Wouldn’t it be nice to dispense with patches and jags when cleaning your guns? The folks at Super Brush, LLC, had the same idea, so they invented Bore-tips® swabs. These reusable foam “mops” provide 360° of contact with the bore, reaching both the grooves and the lands. Bore-tips thread onto standard cleaning rods. They are offered in a variety of sizes, from .22 Caliber up to 12 Gauge. Rifle Bore-tips come in .22 (5.56mm), .243 (6mm), and .308 (7.62mm) diameters.

Bore-tips foam bore swab

We saw samples of this new product for the first time at the Berger SWN. We’re intrigued. The product may be useful for some applications, particularly pistols and shotguns which require minimal brushing. For rifles they do a good job of applying solvents because they hold more liquid than a patch. However, you probably won’t want to abandon your jags and patches. Sometimes a tight-fitting patch is still the best tool for the job. Patches are cheap and it’s easier to discard a used patch, rather than fuss with cleaning foam swabs. But for shotguns (and lightly used pistols), these things make sense.

Bore-tips® Claimed Benefits:
• Each tip is reusable and can be cleaned with solvents or soap and water.
• Tough and fiber-free, Bore-tips will not shed or leave lint behind as cotton will.
• FAST PATCHLESS CLEANING — solves the shortcomings of the jag and patch.
• Foam fills the lands and grooves of the rifling, not sliding over the top like a patch.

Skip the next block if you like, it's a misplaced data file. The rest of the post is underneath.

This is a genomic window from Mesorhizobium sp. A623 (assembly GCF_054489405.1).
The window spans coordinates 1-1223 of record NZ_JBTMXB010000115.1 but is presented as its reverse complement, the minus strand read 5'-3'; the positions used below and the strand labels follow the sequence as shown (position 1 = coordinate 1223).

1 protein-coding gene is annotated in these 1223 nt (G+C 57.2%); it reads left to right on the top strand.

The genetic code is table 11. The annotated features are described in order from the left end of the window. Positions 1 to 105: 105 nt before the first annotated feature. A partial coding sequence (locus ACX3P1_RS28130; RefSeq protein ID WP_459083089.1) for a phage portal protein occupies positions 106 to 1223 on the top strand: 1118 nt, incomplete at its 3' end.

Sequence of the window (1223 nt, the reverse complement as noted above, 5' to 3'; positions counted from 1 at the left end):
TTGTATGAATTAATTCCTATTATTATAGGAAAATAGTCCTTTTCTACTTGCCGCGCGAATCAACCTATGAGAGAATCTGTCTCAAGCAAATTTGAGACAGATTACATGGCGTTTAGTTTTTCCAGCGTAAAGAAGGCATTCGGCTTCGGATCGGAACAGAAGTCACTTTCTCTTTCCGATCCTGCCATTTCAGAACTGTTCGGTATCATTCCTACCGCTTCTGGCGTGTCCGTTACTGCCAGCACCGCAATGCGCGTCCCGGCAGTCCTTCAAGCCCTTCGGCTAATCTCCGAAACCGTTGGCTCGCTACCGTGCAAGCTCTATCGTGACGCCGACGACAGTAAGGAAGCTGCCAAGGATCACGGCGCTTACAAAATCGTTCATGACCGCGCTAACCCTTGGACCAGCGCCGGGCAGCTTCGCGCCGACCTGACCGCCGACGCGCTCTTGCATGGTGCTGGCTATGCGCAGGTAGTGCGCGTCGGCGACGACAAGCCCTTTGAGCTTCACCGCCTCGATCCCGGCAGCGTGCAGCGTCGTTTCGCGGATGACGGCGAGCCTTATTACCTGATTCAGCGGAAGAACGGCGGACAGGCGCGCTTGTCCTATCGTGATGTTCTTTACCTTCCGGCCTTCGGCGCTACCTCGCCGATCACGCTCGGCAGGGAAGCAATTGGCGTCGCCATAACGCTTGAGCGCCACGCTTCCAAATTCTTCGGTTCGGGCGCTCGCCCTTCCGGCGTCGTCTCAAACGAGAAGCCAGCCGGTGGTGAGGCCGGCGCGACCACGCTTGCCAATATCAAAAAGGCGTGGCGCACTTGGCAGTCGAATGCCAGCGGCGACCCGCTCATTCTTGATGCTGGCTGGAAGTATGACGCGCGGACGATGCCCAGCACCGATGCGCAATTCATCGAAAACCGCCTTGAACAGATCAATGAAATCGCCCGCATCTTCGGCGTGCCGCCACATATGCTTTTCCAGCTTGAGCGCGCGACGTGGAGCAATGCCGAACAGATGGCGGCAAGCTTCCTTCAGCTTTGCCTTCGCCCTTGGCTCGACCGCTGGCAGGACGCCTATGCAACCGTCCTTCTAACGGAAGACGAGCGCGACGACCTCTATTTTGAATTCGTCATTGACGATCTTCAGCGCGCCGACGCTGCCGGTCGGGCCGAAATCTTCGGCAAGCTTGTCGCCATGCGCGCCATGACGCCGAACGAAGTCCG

• Quick threading on a standard 8-32 cleaning rod. Shotgun sizes use a 5/16 x 27 rod.
• Can be used with most commercially available solvents and oils.

How to Use Bore-tips®
Bore-tips foam bore swab
Use a Bore-tip to apply solvent to the barrel. After allowing the solvent time to work, brush the bore to break up any fouling. Next use a clean Bore-tip to push the fouling out the bore. When the now dirty Bore-tip clears the bore, wet it with a little solvent and then squeeze it with an absorbent rag or paper towel, this will blot the dirt off. After blotting the Bore-tip should be clean enough to continue using to remove the fouling until you are finished cleaning. When you are satisfied with the cleanliness of your barrel, use a clean Bore-tip to dry the bore.

Click for Full-Screen Images
Bore-tips foam bore swab Bore-tips foam bore swab

How to Clean Bore-tips®
Bore-tips foam bore swab
For faster cleaning, apply mineral spirits to the Bore-tip and squeeze/blot into an absorbent rag or paper towel. When the Bore-tip is clean, let dry and reuse. Using soap and water, squeeze to blot out any excess solvent or dirt. Next, wash the Bore-tip with a grease-cutting soap and warm water. Once clean, rinse then let dry completely. See cleaning video below:

Bore-Tips Foam Swab Cleaning Demonstration

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April 1st, 2013

Clean Your Barrels in Seconds with New Powered Bore-O-Matic

Are you tired of messing with cleaning rods, bore guides, stinky solvents, and messy JB patches? Can’t wait hours for bore-foam products to work? Well now there’s a new solution ideal for all pistol, shotgun, and rifle shooters. With the new Bore-O-Matic cleaning machine, you can clean your barrels in seconds. Remove copper, powder fouling, and even hard carbon in one ultra-fast operation. The Bore-O-Matic uses a self-deploying snake fitted with a bronze brush to instantly rout out all types of fouling. A powerful 0.5 horsepower electric motor spins the brush at 200 rpm as it snakes its way through your bore, eating away fouling, and leaving a “squeaky clean” interior finish in its wake.